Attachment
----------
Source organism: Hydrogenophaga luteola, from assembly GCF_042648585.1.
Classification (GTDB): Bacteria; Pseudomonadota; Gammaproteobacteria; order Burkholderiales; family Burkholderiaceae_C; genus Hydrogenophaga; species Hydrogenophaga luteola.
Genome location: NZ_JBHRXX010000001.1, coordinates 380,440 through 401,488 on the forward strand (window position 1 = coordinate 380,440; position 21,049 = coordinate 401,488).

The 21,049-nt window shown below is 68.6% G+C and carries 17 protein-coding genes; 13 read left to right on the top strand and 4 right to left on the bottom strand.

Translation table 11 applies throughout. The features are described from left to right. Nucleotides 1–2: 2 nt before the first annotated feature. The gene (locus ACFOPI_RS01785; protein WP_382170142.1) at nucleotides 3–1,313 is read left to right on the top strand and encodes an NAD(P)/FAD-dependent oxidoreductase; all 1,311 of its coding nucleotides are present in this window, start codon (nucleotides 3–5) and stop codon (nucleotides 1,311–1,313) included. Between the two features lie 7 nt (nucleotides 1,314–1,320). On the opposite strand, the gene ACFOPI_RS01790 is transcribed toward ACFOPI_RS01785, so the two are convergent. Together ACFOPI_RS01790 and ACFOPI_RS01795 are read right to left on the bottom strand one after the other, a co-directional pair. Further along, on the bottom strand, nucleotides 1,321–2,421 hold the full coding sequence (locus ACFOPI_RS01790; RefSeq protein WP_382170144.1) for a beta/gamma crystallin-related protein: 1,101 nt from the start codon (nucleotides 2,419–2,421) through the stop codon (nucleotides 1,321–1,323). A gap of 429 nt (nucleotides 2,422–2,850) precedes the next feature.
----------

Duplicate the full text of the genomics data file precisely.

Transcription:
Source organism: Hydrogenophaga luteola, from assembly GCF_042648585.1.
Classification (GTDB): Bacteria; Pseudomonadota; Gammaproteobacteria; order Burkholderiales; family Burkholderiaceae_C; genus Hydrogenophaga; species Hydrogenophaga luteola.
Genome location: NZ_JBHRXX010000001.1, coordinates 380,440 through 401,488 on the forward strand (window position 1 = coordinate 380,440; position 21,049 = coordinate 401,488).

The 21,049-nt window shown below is 68.6% G+C and carries 17 protein-coding genes; 13 read left to right on the top strand and 4 right to left on the bottom strand.

Translation table 11 applies throughout. The features are described from left to right. Nucleotides 1–2: 2 nt before the first annotated feature. The gene (locus ACFOPI_RS01785; protein WP_382170142.1) at nucleotides 3–1,313 is read left to right on the top strand and encodes an NAD(P)/FAD-dependent oxidoreductase; all 1,311 of its coding nucleotides are present in this window, start codon (nucleotides 3–5) and stop codon (nucleotides 1,311–1,313) included. Between the two features lie 7 nt (nucleotides 1,314–1,320). On the opposite strand, the gene ACFOPI_RS01790 is transcribed toward ACFOPI_RS01785, so the two are convergent. Together ACFOPI_RS01790 and ACFOPI_RS01795 are read right to left on the bottom strand one after the other, a co-directional pair. Further along, on the bottom strand, nucleotides 1,321–2,421 hold the full coding sequence (locus ACFOPI_RS01790; RefSeq protein WP_382170144.1) for a beta/gamma crystallin-related protein: 1,101 nt from the start codon (nucleotides 2,419–2,421) through the stop codon (nucleotides 1,321–1,323). A gap of 429 nt (nucleotides 2,422–2,850) precedes the next feature.